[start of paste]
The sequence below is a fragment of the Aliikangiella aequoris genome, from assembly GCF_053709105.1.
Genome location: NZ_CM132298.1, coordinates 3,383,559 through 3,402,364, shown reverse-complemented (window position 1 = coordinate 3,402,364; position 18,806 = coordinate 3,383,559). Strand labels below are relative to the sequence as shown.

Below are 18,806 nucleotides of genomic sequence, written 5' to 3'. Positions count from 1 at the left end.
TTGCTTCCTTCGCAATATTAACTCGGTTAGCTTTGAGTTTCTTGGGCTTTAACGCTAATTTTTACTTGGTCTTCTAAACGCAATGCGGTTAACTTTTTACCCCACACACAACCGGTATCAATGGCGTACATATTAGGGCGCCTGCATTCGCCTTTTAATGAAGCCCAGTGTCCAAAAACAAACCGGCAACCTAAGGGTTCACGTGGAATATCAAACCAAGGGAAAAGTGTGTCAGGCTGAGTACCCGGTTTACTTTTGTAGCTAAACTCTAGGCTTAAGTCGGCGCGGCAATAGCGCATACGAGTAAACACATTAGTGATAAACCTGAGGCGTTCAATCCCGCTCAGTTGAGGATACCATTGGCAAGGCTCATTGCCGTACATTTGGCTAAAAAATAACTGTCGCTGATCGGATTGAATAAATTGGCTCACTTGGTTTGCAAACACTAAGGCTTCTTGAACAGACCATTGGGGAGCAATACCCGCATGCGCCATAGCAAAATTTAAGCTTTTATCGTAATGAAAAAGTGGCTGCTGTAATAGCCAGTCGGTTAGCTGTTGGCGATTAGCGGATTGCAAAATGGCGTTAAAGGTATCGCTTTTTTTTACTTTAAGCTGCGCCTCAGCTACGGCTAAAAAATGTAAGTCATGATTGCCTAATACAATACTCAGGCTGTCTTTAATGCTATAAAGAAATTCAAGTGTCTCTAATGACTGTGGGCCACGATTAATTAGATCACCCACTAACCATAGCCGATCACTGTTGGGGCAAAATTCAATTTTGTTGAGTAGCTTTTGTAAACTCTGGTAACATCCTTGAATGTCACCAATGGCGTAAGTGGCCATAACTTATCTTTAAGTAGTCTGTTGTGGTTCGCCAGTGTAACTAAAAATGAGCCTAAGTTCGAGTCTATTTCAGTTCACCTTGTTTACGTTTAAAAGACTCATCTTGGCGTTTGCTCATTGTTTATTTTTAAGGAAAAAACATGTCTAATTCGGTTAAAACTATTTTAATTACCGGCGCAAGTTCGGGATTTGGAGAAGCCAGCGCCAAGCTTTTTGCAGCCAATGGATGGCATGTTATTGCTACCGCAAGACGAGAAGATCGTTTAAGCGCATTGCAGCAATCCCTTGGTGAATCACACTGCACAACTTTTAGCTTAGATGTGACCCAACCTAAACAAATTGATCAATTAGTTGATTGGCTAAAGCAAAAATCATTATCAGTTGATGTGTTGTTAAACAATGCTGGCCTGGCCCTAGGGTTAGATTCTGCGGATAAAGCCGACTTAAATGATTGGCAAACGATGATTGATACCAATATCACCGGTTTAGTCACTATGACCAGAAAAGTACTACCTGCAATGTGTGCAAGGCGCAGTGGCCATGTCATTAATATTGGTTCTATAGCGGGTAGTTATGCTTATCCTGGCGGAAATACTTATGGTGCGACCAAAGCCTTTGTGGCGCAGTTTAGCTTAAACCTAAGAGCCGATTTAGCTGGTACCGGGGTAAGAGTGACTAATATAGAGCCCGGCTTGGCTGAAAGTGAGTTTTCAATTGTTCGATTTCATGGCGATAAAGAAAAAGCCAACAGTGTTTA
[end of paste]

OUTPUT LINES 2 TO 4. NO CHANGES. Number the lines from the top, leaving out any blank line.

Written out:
Genome location: NZ_CM132298.1, coordinates 3,383,559 through 3,402,364, shown reverse-complemented (window position 1 = coordinate 3,402,364; position 18,806 = coordinate 3,383,559). Strand labels below are relative to the sequence as shown.

Below are 18,806 nucleotides of genomic sequence, written 5' to 3'. Positions count from 1 at the left end.
TTGCTTCCTTCGCAATATTAACTCGGTTAGCTTTGAGTTTCTTGGGCTTTAACGCTAATTTTTACTTGGTCTTCTAAACGCAATGCGGTTAACTTTTTACCCCACACACAACCGGTATCAATGGCGTACATATTAGGGCGCCTGCATTCGCCTTTTAATGAAGCCCAGTGTCCAAAAACAAACCGGCAACCTAAGGGTTCACGTGGAATATCAAACCAAGGGAAAAGTGTGTCAGGCTGAGTACCCGGTTTACTTTTGTAGCTAAACTCTAGGCTTAAGTCGGCGCGGCAATAGCGCATACGAGTAAACACATTAGTGATAAACCTGAGGCGTTCAATCCCGCTCAGTTGAGGATACCATTGGCAAGGCTCATTGCCGTACATTTGGCTAAAAAATAACTGTCGCTGATCGGATTGAATAAATTGGCTCACTTGGTTTGCAAACACTAAGGCTTCTTGAACAGACCATTGGGGAGCAATACCCGCATGCGCCATAGCAAAATTTAAGCTTTTATCGTAATGAAAAAGTGGCTGCTGTAATAGCCAGTCGGTTAGCTGTTGGCGATTAGCGGATTGCAAAATGGCGTTAAAGGTATCGCTTTTTTTTACTTTAAGCTGCGCCTCAGCTACGGCTAAAAAATGTAAGTCATGATTGCCTAATACAATACTCAGGCTGTCTTTAATGCTATAAAGAAATTCAAGTGTCTCTAATGACTGTGGGCCACGATTAATTAGATCACCCACTAACCATAGCCGATCACTGTTGGGGCAAAATTCAATTTTGTTGAGTAGCTTTTGTAAACTCTGGTAACATCCTTGAATGTCACCAATGGCGTAAGTGGCCATAACTTATCTTTAAGTAGTCTGTTGTGGTTCGCCAGTGTAACTAAAAATGAGCCTAAGTTCGAGTCTATTTCAGTTCACCTTGTTTACGTTTAAAAGACTCATCTTGGCGTTTGCTCATTGTTTATTTTTAAGGAAAAAACATGTCTAATTCGGTTAAAACTATTTTAATTACCGGCGCAAGTTCGGGATTTGGAGAAGCCAGCGCCAAGCTTTTTGCAGCCAATGGATGGCATGTTATTGCTACCGCAAGACGAGAAGATCGTTTAAGCGCATTGCAGCAATCCCTTGGTGAATCACACTGCACAACTTTTAGCTTAGATGTGACCCAACCTAAACAAATTGATCAATTAGTTGATTGGCTAAAGCAAAAATCATTATCAGTTGATGTGTTGTTAAACAATGCTGGCCTGGCCCTAGGGTTAGATTCTGCGGATAAAGCCGACTTAAATGATTGGCAAACGATGATTGATACCAATATCACCGGTTTAGTCACTATGACCAGAAAAGTACTACCTGCAATGTGTGCAAGGCGCAGTGGCCATGTCATTAATATTGGTTCTATAGCGGGTAGTTATGCTTATCCTGGCGGAAATACTTATGGTGCGACCAAAGCCTTTGTGGCGCAGTTTAGCTTAAACCTAAGAGCCGATTTAGCTGGTACCGGGGTAAGAGTGACTAATATAGAGCCCGGCTTGGCTGAAAGTGAGTTTTCAATTGTTCGATTTCATGGCGATAAAGAAAAAGCCAACAGTGTTTA